It is not yet dawn when Terry Proctor's day begins. Her husband, Steve, nudges her as he leaves for work. By 5: 45 a.m., the Elkridge couple must sort out their children's schedules for the day.
Will Terry's work take her out of town today? Any chance Steve will get off early? Their three children need rides to day care, school, athletic practices, tutoring sessions and periodic medical appointments.
Like thousands of other Howard County families, the Proctors manage all this before, after and while at work and during their half-hour commutes -- he to Adelphi, she to Baltimore.
Howard is home to a higher percentage of dual-career families and a higher percentage of out-of-county commuters than any other jurisdiction in Maryland. Its unemployment rate is the state's lowest. Its home prices are the Baltimore region's highest.
As a result, many county residents report living in a pressure-packed time crunch, as they juggle demands of work, school and family. For some, free time is a distant memory.
Across the country, surveys show many feel they are working longer hours -- and have scant time for other priorities, family and friends. Women feel the pressure more than men, studies show.
But the surveys also show that television viewing deceptively eats up a good chunk of that limited leisure time -- cranking up the time pressure even more.
"People do feel enormous stress, especially if they're dual-career parents with children," says Betsy Taylor, executive director of the Merck Family Fund in Takoma Park. "That is definitely the most stressed group in society. There is no doubt that the people who are struggling to maintain material security and be good parents are experiencing a very high level of stress."
Virginia Horvath knows that all too well. For more than six years, the resident of Columbia's Owen Brown village directed a day care center in Elkridge -- where she daily saw working parents' exhaustion, stress and guilt.
"These people have lost their sense of humor completely," says Horvath, married with two children. "Parents would come in complaining, not smiling, unhappy and late."
Often, the three to four hours between day care and children's bedtime represent the bulk of time they spend with their parents on weekdays. And this time is crammed with other demands as parents try to fit in meals, laundry and moments of decompression from busy workdays.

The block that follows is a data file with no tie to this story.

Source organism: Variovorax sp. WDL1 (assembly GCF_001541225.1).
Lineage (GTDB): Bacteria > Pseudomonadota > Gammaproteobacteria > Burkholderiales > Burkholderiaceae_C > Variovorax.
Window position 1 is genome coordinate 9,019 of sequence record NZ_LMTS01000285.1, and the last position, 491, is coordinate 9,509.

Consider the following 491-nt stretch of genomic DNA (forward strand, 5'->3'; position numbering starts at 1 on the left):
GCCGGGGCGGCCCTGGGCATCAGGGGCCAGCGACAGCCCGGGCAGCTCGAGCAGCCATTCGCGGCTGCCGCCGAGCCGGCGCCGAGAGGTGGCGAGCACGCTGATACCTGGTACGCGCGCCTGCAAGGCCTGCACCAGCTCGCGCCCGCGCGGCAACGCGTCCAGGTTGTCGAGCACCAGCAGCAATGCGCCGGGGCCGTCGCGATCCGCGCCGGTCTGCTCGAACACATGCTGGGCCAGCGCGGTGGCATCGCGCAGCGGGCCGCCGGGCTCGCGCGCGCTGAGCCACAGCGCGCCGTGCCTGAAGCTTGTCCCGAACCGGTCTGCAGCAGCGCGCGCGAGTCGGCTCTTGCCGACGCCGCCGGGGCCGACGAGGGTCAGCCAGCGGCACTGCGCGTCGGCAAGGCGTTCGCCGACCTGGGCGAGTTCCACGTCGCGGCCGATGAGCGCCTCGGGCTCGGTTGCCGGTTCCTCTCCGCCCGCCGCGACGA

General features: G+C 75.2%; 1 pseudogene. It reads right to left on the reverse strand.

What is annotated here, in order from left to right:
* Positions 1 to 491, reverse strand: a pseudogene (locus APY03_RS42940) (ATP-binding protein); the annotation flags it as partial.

For many parents, such as the Grossmans of Columbia's River Hill village, day care is the glue holding them together.
Barbara and Doug Grossman both report to work by 7 a.m. Before they leave each morning, Stacey Johnson, a day care worker, comes to their home to wake their two children, prepare breakfast and take them to her day care center, where they later are picked up by a school bus. "Stacey is my god," Barbara Grossman says. "I could not put words on how important she is to us."
These days, day care centers increasingly shuttle children to and from school, provide homework help and serve meals. Many are open 12 hours a day, and children as young as 3 arrive when they open and leave when they close.
"It breaks my heart to see these children here, tiny children, for more than eight hours a day," says Judy Brewer, office manager at the Columbia Montessori School.
Says William J. Doherty, who runs the Marriage and Family Therapy program at the University of Minnesota: "Children are certainly the biggest casualties of our work-obsessed lives."
With a median family income of $61,000 a year, Howard residents often can more easily afford to pay for child care. That's about $16,500 more than the state median and $27,000 more than the national figure, according to the 1995 census.
Day care can cost as much as $150 a week per child. Increasingly popular alternatives, such as hiring au pairs, can be even more expensive.
In Ellicott City, Richard and Dawn Nash hired an au pair two years ago when their younger child started kindergarten. Because they both commute an hour to work in Crystal City, Va., their children -- Joey, 6, and Nicole, 8 -- would have to leave the house by 6 a.m. if they went to day care.
So the Nash family now pays about $10,000 -- nearly 10 percent of their combined annual income -- for the services of Fiona Kerr, a student from Scotland. Says Dawn Nash, "It's worth it."
In many families, such women as Nash feel the time pressures the most. A few years ago, the Navy budget analyst began having what she calls stress-induced panic attacks. Regular exercise now helps her control her anxiety.
Virginia Horvath faithfully sees an acupuncturist each week for stress-reduction.
Another mother, Holly Gillum of Long Reach village in Columbia, says she keeps meaning to take a weekend to go out of town with friends -- but she "just can't seem to get away."
In Elkridge, Terry Proctor steals away to her bedroom an hour or two ahead of her husband each night to find some quiet time.